At an MLCE today and got this hypothetical:
Your Company learns that a bug in one of your apps could have provided bad guys with access to confidential user information, but you do not have evidence that anyone actually obtained such information. You’ve fixed the bug. Arguably, privacy statutes require the Company to make disclosure to users and/or regulators. Management makes decision not to disclose, because no indication of actual breach. Ethical issue?
The audience of lawyers split 75% / 25% (live polling) calling this an ethical issue. Fascinating.
Two points: (1) I think the right answer is no. If the statute “arguably” does not require disclosure (i.e. reasonable people disagree) then this is not an ethical issue. But also (2) this scenario is almost certainly true all the time for all companies with confidential user data and internet-facing systems. Should they all be disclosing all the time? Is that even realistic?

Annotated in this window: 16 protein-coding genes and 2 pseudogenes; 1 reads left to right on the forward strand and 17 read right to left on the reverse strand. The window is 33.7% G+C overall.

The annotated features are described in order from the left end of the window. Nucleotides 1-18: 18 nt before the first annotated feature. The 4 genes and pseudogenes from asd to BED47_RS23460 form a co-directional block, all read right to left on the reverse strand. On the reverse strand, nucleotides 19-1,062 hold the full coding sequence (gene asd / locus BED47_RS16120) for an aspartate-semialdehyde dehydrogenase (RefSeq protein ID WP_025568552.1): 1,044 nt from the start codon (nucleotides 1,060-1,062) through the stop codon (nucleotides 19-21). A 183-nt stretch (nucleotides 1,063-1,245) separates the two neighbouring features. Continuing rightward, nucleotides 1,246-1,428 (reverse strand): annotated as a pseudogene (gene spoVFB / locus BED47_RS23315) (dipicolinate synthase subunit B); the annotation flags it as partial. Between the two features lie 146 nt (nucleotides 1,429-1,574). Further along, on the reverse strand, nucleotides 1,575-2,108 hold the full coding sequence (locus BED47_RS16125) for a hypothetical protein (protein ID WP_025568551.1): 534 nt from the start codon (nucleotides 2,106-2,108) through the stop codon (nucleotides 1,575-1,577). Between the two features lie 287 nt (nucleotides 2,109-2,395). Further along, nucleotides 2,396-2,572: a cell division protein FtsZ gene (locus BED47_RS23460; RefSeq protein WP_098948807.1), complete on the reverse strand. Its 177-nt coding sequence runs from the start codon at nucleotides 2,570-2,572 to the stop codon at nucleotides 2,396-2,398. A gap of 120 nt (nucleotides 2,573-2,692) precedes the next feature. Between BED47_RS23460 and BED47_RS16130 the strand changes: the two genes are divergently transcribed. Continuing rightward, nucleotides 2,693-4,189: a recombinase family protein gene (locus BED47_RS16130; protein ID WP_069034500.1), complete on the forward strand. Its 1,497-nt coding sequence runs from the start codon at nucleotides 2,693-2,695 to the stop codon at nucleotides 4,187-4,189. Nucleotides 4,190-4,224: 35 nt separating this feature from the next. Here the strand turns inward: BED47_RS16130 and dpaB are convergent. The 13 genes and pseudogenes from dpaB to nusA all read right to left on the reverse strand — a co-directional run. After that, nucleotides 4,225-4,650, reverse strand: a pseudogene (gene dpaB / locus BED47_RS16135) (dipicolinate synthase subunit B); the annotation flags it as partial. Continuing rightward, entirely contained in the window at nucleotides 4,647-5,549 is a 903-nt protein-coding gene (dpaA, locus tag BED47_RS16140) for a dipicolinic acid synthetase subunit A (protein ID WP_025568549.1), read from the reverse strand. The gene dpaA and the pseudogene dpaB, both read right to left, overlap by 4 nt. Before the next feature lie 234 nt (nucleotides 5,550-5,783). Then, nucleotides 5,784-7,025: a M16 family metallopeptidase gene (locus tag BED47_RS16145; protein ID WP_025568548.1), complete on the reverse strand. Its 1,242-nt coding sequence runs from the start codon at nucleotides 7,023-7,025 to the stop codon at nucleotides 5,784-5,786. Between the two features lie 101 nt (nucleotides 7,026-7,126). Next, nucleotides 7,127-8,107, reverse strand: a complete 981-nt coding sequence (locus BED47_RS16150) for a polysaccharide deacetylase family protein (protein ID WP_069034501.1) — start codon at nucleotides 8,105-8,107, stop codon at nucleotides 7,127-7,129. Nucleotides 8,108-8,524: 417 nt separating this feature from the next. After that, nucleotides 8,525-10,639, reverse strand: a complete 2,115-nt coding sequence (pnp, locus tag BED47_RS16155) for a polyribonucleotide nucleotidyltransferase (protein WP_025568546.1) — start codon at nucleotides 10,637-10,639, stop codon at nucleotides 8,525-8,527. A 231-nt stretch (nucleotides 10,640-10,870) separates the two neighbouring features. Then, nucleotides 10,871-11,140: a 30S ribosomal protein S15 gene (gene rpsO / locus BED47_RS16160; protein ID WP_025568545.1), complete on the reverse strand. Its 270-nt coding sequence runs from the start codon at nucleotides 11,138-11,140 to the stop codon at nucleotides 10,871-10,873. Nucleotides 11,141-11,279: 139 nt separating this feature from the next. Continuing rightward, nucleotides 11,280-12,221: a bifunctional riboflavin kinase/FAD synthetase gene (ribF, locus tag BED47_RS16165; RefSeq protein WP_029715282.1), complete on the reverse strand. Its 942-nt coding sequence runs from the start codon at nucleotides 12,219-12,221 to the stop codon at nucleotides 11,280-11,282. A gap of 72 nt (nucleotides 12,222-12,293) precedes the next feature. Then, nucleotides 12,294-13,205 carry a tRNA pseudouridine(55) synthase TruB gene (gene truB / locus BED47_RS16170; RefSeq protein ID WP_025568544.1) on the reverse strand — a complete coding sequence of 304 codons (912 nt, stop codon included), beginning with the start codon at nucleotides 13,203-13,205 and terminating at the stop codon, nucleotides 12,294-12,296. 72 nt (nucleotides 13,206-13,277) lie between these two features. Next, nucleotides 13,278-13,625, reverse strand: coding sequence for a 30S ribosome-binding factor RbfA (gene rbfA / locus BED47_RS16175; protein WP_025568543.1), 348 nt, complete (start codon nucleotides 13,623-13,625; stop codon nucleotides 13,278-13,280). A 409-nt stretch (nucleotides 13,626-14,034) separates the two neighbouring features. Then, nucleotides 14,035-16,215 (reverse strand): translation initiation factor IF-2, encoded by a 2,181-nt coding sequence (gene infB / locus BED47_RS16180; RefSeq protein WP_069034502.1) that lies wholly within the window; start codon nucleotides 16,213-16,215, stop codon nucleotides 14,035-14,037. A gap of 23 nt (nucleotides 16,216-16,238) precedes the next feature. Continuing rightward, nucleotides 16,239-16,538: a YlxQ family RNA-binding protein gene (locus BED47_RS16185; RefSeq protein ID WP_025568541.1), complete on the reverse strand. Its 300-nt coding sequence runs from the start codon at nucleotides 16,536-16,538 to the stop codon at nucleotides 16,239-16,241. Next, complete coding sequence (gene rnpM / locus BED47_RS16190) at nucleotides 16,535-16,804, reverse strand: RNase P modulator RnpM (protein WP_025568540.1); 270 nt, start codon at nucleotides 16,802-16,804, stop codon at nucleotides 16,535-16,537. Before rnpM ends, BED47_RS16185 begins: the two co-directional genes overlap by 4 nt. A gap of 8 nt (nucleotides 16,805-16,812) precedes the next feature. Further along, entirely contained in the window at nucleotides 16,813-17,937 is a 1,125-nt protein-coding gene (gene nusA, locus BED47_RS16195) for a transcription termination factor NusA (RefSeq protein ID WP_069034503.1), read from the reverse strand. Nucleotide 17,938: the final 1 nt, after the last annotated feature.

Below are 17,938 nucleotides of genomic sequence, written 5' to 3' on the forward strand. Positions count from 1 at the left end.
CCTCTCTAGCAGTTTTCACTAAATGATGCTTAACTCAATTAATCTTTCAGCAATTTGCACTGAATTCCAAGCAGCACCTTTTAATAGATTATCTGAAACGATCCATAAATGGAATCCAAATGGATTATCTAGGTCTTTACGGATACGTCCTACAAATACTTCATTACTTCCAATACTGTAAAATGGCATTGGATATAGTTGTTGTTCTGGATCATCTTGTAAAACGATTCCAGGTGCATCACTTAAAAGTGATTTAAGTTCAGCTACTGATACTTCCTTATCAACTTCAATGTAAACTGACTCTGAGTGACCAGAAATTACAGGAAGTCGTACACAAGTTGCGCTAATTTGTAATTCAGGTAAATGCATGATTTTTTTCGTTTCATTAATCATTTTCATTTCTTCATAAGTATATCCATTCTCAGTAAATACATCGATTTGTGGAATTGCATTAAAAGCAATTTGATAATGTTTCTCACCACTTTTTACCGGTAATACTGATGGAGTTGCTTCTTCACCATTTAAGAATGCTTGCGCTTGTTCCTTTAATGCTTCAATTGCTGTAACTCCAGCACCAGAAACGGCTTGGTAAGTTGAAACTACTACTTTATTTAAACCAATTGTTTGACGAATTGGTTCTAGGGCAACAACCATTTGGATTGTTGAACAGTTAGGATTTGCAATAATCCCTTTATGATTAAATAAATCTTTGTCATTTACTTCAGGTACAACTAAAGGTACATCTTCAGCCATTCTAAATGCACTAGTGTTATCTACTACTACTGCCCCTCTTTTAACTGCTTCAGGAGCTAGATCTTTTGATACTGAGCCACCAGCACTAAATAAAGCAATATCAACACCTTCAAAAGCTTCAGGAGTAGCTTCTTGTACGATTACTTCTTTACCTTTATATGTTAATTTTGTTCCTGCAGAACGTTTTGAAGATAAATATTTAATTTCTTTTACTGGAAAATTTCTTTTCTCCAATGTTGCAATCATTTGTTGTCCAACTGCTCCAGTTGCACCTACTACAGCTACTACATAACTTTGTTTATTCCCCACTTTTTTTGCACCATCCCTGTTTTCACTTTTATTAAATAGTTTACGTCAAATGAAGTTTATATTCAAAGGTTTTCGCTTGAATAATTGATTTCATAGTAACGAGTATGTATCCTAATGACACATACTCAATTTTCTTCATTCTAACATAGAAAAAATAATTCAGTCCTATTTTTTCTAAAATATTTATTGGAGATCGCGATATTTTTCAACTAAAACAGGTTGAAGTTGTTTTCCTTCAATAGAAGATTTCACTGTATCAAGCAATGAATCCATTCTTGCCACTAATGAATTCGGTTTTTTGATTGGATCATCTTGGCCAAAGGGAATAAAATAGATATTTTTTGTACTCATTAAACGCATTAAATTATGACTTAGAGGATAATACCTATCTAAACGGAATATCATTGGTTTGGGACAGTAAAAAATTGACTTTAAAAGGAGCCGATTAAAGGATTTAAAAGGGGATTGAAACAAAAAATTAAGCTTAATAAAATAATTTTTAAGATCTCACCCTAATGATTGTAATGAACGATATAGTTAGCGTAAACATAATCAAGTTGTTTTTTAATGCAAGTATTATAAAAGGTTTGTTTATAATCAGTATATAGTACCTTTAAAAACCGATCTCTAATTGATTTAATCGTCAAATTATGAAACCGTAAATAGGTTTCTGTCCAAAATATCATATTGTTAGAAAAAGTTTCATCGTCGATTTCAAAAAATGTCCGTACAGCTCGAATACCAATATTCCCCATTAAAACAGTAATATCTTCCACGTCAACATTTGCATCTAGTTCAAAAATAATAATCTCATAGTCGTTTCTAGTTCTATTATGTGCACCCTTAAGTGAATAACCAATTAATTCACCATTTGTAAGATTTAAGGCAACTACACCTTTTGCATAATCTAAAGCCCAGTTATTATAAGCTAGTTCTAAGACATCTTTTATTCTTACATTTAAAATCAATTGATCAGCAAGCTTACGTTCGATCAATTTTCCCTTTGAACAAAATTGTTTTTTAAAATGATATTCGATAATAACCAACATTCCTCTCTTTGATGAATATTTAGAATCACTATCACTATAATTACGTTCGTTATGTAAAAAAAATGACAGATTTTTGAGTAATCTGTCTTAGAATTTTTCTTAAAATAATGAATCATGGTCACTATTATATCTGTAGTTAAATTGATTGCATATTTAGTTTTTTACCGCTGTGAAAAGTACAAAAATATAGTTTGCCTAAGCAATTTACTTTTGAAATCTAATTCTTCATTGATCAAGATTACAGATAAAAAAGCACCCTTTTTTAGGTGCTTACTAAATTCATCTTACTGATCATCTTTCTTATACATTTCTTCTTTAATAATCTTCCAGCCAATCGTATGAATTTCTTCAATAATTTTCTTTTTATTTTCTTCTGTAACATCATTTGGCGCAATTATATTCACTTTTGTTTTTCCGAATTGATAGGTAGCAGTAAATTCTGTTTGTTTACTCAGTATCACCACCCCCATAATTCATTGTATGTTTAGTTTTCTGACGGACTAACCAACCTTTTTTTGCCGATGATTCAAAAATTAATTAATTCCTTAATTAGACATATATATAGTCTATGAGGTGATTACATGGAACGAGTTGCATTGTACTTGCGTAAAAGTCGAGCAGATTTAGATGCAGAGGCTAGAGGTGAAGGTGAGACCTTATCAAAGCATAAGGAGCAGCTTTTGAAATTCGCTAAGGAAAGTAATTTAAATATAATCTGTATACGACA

Just take a look at the National Vulnerability Database, do a blank search, and look at the security bugs listed today. Awful security bugs are being found, published, and fixed every day for every major application everywhere. If you have confidential user information and internet-facing applications, you may face this hypothetical every single day.